A wide lens on photobooks

One of the joys of the three day 2022 Photobook/NZ Festival that closed today was the affirmation that in spite of living in an era drowning in phone-held image taking, the artefact of a carefully created, crafted and curated photobook is a wonder to behold.

This fourth edition of the biennial Festival begun in 2016 was again based out of Te Papa with pop-up events and launches held in and around the city. Its last edition in March 2020 just snuck in before Covid, and the timing this year allowed for an enthusiastic gathering of devotees, photobook ingenues and undersung ‘visual artivists’.

Chief amongst the latter was Fiona Clark [link= https://fionaclark.com/ ], as honoured deliverer of the opening night Peter Turner Lecture – which she dedicated to close friend Carmen Rupe and Luit Beiringa.

Afterwards an audience member commented that Fiona deserves the sobriquet of being “a bloody legend”.

Not one for foolish flattery Fiona simply replied, “no, I’m more of a bloody rambler”. And what a glorious ramble it was, from Fiona’s openly stated guilty plea of being “a Treaty partner, a tom boy, a full-time quieer, a person obsessed with my practice and making the private public”.

Fiona’s tale was one that took off between the formative decade of the 1970s and hasn’t really ceased since. Stepping in as early scene setters for Fiona were famous American photographer and pin-up model Linnae Eleanor ‘Bunny’ Yeager – “(appearing) at a time when colour in photography was seen as a fad” – and Amy Maud Bock, NZ’s very own gender-bending confidence trickster.

Fiona showed the artist’s residence she now lives in – the former Tikorangi Dairy Factory in her much loved Taranaki and described “the premeditated way I live… left to play with an archive of longitudinal projects of my own making, spanning 50 years”.

“I always try to keep my intellectual eye on the game,” Fiona shared, before citing the practical attitude to life she took from her parents – namely “if you go down a shithole, come up smiling”. That was certainly required after she was the impact of a road accident in 1977 left her sightless in one ye as well as shattering bones in her face and jaw.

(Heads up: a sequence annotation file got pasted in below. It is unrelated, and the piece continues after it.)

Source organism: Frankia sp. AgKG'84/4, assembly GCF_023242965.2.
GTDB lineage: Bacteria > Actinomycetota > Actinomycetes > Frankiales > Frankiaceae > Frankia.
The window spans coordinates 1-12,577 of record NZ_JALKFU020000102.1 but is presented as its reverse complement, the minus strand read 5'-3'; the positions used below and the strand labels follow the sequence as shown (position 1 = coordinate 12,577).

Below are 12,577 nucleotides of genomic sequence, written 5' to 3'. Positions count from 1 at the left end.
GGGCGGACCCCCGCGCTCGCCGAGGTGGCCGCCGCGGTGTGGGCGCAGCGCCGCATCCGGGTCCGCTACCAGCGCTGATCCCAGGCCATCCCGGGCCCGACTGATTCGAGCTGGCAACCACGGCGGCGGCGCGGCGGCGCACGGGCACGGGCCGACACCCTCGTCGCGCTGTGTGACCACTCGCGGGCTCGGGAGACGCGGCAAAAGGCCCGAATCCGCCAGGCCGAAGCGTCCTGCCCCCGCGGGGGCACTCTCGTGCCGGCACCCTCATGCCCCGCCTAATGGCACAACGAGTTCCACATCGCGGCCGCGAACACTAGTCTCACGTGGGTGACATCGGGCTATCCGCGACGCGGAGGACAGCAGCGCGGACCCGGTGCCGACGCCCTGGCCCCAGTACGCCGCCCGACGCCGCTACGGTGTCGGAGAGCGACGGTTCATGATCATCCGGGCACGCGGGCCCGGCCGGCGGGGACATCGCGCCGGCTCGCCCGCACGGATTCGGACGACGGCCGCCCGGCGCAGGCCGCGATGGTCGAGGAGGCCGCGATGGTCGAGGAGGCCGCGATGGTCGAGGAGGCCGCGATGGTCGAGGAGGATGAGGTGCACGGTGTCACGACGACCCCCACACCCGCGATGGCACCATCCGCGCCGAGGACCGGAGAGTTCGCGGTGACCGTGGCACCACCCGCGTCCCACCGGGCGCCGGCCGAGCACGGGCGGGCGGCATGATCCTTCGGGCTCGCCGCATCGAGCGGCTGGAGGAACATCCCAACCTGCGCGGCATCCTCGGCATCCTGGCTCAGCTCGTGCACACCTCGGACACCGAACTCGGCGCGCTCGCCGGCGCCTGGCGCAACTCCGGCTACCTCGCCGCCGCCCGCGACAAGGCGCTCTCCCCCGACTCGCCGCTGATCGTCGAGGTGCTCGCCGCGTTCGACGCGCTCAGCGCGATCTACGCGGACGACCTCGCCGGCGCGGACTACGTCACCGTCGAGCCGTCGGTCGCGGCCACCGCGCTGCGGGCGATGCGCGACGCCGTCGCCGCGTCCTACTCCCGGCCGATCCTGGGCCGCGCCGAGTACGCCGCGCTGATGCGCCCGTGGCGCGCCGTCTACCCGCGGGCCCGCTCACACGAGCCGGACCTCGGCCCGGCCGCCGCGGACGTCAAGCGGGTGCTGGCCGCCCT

From standout projects prior to the accident such as Fiona’s Dance Party Series, 12 black-and-white photographs (the colour darkroom had yet to be built) taken at a Gay Lib dance in Auckland, an ongoing hallmark subject for Fiona became herself in recovering from her major injuries or other medical adventures.

Her lifelong commitment to “documenting where I live and the community I live in” was equally plain to see – be that confronting the destructiveness of fracking as seen through a photo lens or performative acts of protest and activism, all undertaken without fear.

In the post-presentation exchange of questions Fiona celebrated her choice of creating a lifestyle dedicated to her photographic practice – rebutting the idea that she might ever regret having taken a photo by saying it would be more likely that she’d regret not taking a photo at which point she would be “ok with the memories alone”.

When asked how she discerns the best of her work, Fiona brought forth a great riposte: “As the old saying goes, you wet your pants when you see good artwork. They were good because I made them. However I could get it (I could say) I’ve got it right. I gave it a go. I created a lifestyle to do just that and (that’s something) no one will stop me (doing)”.

A highlight of the 2022 Photobook/NZ Festival described as a “world first” was the opening of an exhibition of photobooks from seven alumni and students of Whiti o Rehua, School of Art, Massey University. Mā Wai Rā: New Māori Photobooks can be viewed at the Photospace Gallery at 1/37 Courtenay Place until 3 September.

Photobook/NZ [link= https://www.photobooknz.com/ ]aims to:

  • build a national and international audience for New Zealand photobooks
  • strengthen connections and the exchange of information within New Zealand’s photographic community nationally and internationally
  • help New Zealand photographers produce innovative and excellent books that will attract international attention
  • help New Zealand photographers make national and international connections.